Some of the most popular Go Into The Story posts and series covering everything related to screenwriting: From theory (Character, Plot, Theme) to business (Spec Scripts, Story Types) to practice (Writing Mantras, Resources), and much more.
This popular, proven online workshop guides you through the story development process from concept to outline, resulting in a comprehensive guide to write your script. Starts: Monday, March 2. Instructor: SCOTT MYERS.
Great scenes are what Quentino Tarantino movies are all about. In this 1-week class taught by Tom Benedek, participants study Tarantino’s scene build-outs and their structural ingredients, knowledge you can use in your writing. Starts March 9.
There’s a ton of great chase movies and chase scenes. Let’s see if we can get together 7 kick-ass examples with some memorable dialogue for this week.
The usual drill:
* Copy/paste dialogue from IMDb Quotes or some other transcript source.
* Copy/paste the URL of an accompanying video from YouTube or some other video source.
I’d also ask you to think about why the dialogue is notable. Is there anything about the dialogue which provides some takeaway re screenwriting?
Here is our lineup for upcoming Daily Dialogue themes:
March 2-March 8: Chase
March 9-March 15: Reunion
March 16-March 22: Competition
March 23-March 29: Ghost
March 30-April 5: Foreigner
April 6-April 12: Interrogation
April 13-April 19: Amnesia
April 20-April 26: Betrayal
April 27-May 3: Stammer
May 4-May 10: Graduation
Check this out: The GITS Daily Dialogue Topic Index! You can read about Liz and Allie, two sisters who are big fans of the blog, and were inspired to create the index. A great resource for writers looking for inspiration for their own dialogue writing. You can be a part of this proud tradition with your ideas for weekly themes and Daily Dialogue suggestions.
Please post your ideas for this week’s theme — Chase — in comments. Thanks!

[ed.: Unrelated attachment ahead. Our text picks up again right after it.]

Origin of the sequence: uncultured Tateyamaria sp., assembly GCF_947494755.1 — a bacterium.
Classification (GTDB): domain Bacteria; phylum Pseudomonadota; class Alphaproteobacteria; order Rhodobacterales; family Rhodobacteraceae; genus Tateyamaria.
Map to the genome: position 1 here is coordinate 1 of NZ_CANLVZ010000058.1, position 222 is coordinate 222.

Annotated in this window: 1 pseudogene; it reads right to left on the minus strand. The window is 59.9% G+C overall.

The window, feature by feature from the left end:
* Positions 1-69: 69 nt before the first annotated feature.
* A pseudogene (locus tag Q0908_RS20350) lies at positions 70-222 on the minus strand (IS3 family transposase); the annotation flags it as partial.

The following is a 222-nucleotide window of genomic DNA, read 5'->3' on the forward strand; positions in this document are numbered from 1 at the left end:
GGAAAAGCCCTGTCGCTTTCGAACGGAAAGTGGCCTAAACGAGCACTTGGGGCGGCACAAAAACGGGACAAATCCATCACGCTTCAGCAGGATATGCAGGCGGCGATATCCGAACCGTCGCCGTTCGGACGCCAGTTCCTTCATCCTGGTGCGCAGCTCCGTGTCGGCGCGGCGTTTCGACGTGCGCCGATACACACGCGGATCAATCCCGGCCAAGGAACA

First-timers. Tyro scribes. There are several ways Hollywood development people refer to writers who break into the business via a spec script, but the one writers want to have hung on us is this: Fresh Voice. One such writer is Eric Koenig.
The thriller follows two powerful female characters going head to head as a prison psychologist has 48 hours to convince a serial killer to disclose the location of her final victim before she is executed.
The script was Eric’s first deal in Hollywood, so as we wrapped up my series last week on spec script deals in 2014, I was happy to be able to connect with Eric and send him a series of question to which he responded.
Here are links to the two installments of the entire interview:
Part 1: “Go Into The Story has been one of those instrumental blogs when it comes to me becoming a professional screenwriter. I’ve read it religiously for several years now and the wisdom I’ve gleaned from it has definitely helped me get to where I am today.”
Part 2: “I’ve been told many times since Matriarch sold that the fact it has two strong females leads is actually a great selling point. While I was hoping this would be the case, the real reason it has two female leads is simply because that’s what this story called for.
Day 20 challenge: A scene in which characters can say no more than five words per side.
Want to join in? For the Week 1 writing prompts, go here. For the Week 2 writing prompts, go here.
We have several challenge winners already! They are Stu Anderson, Ricardo Bravo, Liz Correal, Brian Helton, Evan Skarin, John Suriano, Michelle Takahasi, and Carolyn Wang. Many more working overtime to reach the goal.
NOTE: The challenge ends midnight Pacific, February 28. You must have posted all ten of your own scenes and all ten of your assessment of other scenes by that time to qualify for the prize.
For background on the Challenge and to learn how you can win a free one-week online Craft class with me, go here.
An A.V. Club 11 Question interview with writer-actor-director Mark Duplass:
1. What’s the worst job you’ve ever had?
Mark Duplass: I will not name it, but I had a do a rewrite for a certain studio on a screenplay, and—uff. I don’t even want to get into it. Bad, bad, bad, bad rewrite job.
The A.V. Club:Was it was hard for you to do it, or it was a hard movie, or it was hard to deal with them?
MD: We were not a great fit. It was bad on all fronts.
AVC: And it was worse than anything you ever did in high school?